It’s the destination renowned for the blue river: the Rio Celeste that flows through Volcán Tenorio National Park. A unique blend of minerals and water acidity creates its most brilliant hue when the sun shines brightly. A visit to the national park is unquestionably worthwhile. While some travelers pass through on their way from La Fortuna to a destination in Guanacaste, at Edventure Travel, we believe it’s worth staying in Bijagua for at least two nights.
Apart from the Tenorio volcano, this region is home to another dormant volcano, the Miravalles volcano. Nestled between these two volcanoes is Bijagua, a village of approximately 5,000 residents. The area exudes a rural and authentic atmosphere. It’s certainly part of the tourist sector, yet the local community strives for sustainable tourism development. Tourism must go hand in hand with nature conservation, and as many locals as possible should benefit from visitors. Local entrepreneurs work together to source their supplies. In the village, various businesses can be found, including a cheese factory, cocoa producers, and several local family restaurants.
Due to its location in the northern region of Costa Rica and its altitude of around 600 meters, Bijagua has its own microclimate. This is advantageous for numerous animal and plant species. Although it’s close to the drier and hotter Guanacaste, it can be a bit chilly with a breeze. The average temperature hovers around 23 degrees Celsius. The weather and climate are influenced by the Caribbean side.
Due to its unique environment, Bijagua is home to several species that are endemic to the region. The area comprises both primary and secondary forests, protected in part by the Tenorio-Miravalles biological corridor. The flora includes palms, heliconias, ferns, bromeliads, and orchids. The ‘Jícaro Danto’ tree is endemic, with its fruit being a favorite snack of tapirs. In addition to tapirs, the region is inhabited by pumas, tayras, ocelots, pacas, wild boars, sloths, howler monkeys, and capuchin monkeys. Various snakes, such as the eyelash viper pictured here, and frog species can also be found. In 2018, a completely new frog species was even discovered in Bijagua! And to top it off, the area is a paradise for birdwatchers, with over 400 species to be spotted.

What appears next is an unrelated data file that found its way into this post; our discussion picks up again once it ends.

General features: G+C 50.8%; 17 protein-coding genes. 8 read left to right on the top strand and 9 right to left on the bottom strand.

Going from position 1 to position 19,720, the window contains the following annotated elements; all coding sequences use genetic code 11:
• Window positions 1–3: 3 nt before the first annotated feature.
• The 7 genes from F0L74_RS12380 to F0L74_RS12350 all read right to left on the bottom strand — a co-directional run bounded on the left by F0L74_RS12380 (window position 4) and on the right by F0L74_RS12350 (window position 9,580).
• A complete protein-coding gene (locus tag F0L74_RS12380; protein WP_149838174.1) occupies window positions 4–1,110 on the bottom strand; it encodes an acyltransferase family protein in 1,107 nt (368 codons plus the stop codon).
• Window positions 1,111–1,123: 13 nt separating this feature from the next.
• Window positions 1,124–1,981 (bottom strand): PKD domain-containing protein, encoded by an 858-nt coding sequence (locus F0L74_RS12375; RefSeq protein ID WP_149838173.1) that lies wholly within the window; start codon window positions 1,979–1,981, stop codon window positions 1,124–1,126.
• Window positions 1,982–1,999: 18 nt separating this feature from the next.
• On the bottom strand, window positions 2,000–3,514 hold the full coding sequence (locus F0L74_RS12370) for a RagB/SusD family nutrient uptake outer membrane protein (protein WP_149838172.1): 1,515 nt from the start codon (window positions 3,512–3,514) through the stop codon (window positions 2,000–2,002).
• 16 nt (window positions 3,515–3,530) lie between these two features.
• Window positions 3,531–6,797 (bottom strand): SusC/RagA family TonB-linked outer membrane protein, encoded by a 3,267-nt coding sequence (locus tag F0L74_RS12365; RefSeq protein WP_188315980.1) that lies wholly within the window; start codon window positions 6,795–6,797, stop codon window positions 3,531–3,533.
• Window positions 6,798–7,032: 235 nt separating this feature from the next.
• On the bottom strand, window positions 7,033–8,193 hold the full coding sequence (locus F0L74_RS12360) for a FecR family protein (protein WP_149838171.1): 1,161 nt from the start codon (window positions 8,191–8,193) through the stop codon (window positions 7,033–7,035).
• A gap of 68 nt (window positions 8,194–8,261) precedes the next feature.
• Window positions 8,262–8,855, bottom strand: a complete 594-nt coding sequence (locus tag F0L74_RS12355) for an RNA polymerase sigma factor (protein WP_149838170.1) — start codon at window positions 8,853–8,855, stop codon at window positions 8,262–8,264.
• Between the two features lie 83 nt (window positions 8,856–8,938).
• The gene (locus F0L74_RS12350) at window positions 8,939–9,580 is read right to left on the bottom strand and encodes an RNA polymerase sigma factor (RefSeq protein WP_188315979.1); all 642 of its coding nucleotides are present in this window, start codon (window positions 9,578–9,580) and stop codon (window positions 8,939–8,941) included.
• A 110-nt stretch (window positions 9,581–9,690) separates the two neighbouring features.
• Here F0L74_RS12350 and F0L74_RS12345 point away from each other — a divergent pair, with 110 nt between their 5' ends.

The tapir is the largest native mammal in Central America and unfortunately, this species is also endangered. Organizations like Nai Conservation and Costa Rica Wildlife are dedicated to tapir protection. Some tapirs are equipped with GPS collars to study their behavior. Since 2016, the tapir population in Bijagua has increased, and they are being spotted closer to the residents. They are skilled swimmers and have even been observed swimming in the Rio Celeste. The local tourism organization has declared September as the “Month of the Tapir” with the goal of promoting tourism while raising awareness about tapir protection. During this time, one of the tapir’s favorite fruits is ripe, leading to increased tapir activity in the area.
Could it be easier to spot a tapir in Bijagua than in Corcovado National Park…?
In addition to a visit to the national park with Rio Celeste, you can choose from a range of activities in the area, including mountain biking, horseback riding, tubing, birdwatching tours, frog tours, cocoa tours, and more. There are various types of accommodations available in the region. The local travel experts at Edventure Travel would be delighted to share more details with you.
Curious? Request your customized travel quote and discover how Bijagua can fit into your tailor-made journey. Meanwhile, take a look at some beautiful snapshots of this stunning destination below!